Below is a nice guest blog from my IDS colleague Tom Tanner on when good science is necessary but not sufficient to induce more action on mitigation and adaptation. What else needs to happen? Enjoy.
By Tom Tanner
The release of the international climate panel’s fifth assessment report of climate science has reinforced the reality of the climate crisis. The science is unequivocal: the problem is real, serious and human-induced. At the same time, we remain on course to cross dangerous thresholds implied by temperature rises of more than 2 degrees Celsius, and past emissions mean we are already locked into some climate change. So while the imperative to cut emissions is greater than ever, we will also need to adapt to at an unprecedented scale.
But I can't help asking if the message is really any scarier than before – and the scary science has not prompted enough action to prevent climate change from escalating. What do we need beyond the science? Here are three initial pointers:
1. The first rule of climate change club: Don't mention climate change.
Or at least don't lead with climate change. Climate change needs to be put in the context of the most important other issues. For small holder farmers, the entry point might be how the seasons have changed over time and how those changes have affected their activities. For politicians this might be employment opportunities and wealth creation, ensuring the dynamism of the agricultural sector, preventing the withdrawal of insurance, or protecting the economy from GDP loss due to disaster events.
2. Start with actions.
The science needs to inform a call to action not a call for wailing and gnashing of teeth. As GCCA boss Kelly Rigg recently noted, we spend too much time on the first four components of public understanding of climate change (it's happening, it's pernicious, we are causing it, and scientists agree on it) and too little on the fifth – the fact that we can actually do something about it. Let’s promote our progress: Annual investment in green energy (pdf) is around a quarter of a trillion dollars, forestry decisions are starting to consider potential revenues from avoiding deforestation, and climate risk is playing a greater role in many planning decisions.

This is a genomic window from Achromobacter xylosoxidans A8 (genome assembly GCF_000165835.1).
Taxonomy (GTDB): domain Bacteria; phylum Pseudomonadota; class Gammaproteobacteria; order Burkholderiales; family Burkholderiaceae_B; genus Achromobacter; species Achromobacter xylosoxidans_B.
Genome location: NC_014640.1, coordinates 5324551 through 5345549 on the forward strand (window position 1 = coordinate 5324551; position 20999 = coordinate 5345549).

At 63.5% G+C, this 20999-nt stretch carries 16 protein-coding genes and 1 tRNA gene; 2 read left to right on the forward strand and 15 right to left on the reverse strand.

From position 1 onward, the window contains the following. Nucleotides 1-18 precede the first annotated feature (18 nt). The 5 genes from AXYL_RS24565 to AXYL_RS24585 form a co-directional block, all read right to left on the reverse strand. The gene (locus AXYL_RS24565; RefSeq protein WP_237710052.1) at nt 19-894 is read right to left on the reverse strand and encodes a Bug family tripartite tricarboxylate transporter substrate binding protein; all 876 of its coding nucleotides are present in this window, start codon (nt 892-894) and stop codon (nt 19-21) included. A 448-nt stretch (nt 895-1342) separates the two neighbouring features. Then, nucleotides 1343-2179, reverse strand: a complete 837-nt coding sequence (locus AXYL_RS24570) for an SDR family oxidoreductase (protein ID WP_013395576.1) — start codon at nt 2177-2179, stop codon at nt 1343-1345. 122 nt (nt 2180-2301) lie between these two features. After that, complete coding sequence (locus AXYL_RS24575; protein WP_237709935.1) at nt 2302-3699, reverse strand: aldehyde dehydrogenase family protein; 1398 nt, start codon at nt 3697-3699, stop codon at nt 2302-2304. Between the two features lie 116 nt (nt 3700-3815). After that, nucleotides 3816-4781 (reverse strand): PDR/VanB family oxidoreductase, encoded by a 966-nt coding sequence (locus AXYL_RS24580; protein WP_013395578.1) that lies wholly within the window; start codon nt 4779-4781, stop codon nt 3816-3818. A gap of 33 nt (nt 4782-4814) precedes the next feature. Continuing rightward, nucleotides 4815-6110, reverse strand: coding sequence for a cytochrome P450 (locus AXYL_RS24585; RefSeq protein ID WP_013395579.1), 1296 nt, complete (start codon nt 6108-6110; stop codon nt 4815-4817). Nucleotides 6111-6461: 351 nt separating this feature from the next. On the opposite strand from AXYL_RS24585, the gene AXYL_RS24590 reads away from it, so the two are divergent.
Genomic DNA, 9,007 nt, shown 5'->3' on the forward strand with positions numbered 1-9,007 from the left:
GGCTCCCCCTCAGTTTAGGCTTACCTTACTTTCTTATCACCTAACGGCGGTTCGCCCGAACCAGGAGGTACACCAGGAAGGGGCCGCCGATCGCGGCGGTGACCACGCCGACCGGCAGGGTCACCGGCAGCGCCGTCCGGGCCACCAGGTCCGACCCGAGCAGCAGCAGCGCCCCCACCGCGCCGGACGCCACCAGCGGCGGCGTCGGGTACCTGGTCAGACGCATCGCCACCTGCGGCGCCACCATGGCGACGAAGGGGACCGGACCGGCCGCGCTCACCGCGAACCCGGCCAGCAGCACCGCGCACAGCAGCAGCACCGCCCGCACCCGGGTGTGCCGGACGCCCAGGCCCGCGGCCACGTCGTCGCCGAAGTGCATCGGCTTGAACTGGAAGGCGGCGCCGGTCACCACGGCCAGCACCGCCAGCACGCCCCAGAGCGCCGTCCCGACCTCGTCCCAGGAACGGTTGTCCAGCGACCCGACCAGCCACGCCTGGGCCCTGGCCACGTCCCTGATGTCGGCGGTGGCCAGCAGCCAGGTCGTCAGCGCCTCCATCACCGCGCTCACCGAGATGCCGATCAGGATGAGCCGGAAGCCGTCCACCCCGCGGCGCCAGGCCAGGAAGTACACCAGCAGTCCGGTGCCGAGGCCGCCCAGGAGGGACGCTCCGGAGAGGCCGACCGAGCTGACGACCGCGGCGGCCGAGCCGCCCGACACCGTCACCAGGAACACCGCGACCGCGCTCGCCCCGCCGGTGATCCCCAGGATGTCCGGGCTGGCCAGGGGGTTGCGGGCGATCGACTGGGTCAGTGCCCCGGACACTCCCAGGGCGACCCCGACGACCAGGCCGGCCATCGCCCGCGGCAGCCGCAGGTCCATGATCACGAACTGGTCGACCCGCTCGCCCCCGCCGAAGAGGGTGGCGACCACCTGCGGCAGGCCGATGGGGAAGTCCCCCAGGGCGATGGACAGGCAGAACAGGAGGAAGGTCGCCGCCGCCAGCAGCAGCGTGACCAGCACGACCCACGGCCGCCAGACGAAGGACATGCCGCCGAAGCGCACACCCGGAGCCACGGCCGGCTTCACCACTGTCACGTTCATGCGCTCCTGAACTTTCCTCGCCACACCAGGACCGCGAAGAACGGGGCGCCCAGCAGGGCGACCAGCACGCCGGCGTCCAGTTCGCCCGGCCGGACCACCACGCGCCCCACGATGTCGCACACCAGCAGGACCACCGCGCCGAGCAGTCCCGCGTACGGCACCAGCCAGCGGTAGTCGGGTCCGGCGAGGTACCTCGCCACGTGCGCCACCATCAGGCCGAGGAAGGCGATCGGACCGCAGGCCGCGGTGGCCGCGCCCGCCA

3. Think like a climate sceptic.
Climate sceptics have had incredible success in influencing public and political opinion (though much less on scientific opinion). So let’s understand the politics of climate change and find the right policy spaces and discourses just as the sceptics do: Make it real to people’s lives, stress the benefits of living with less air pollution, play on the idea of precautionary action (we do it when wearing seatbelts), be honest about the potential benefits of a warming world (but also on the geographical distribution of benefits and costs), and use social justice arguments where they have traction.
This challenge is not a new one, but the new IPCC report, agreed by governments across the world, has laid down the most unequivocal case to date that climate change is happening and we are causing it. The rest is up to us.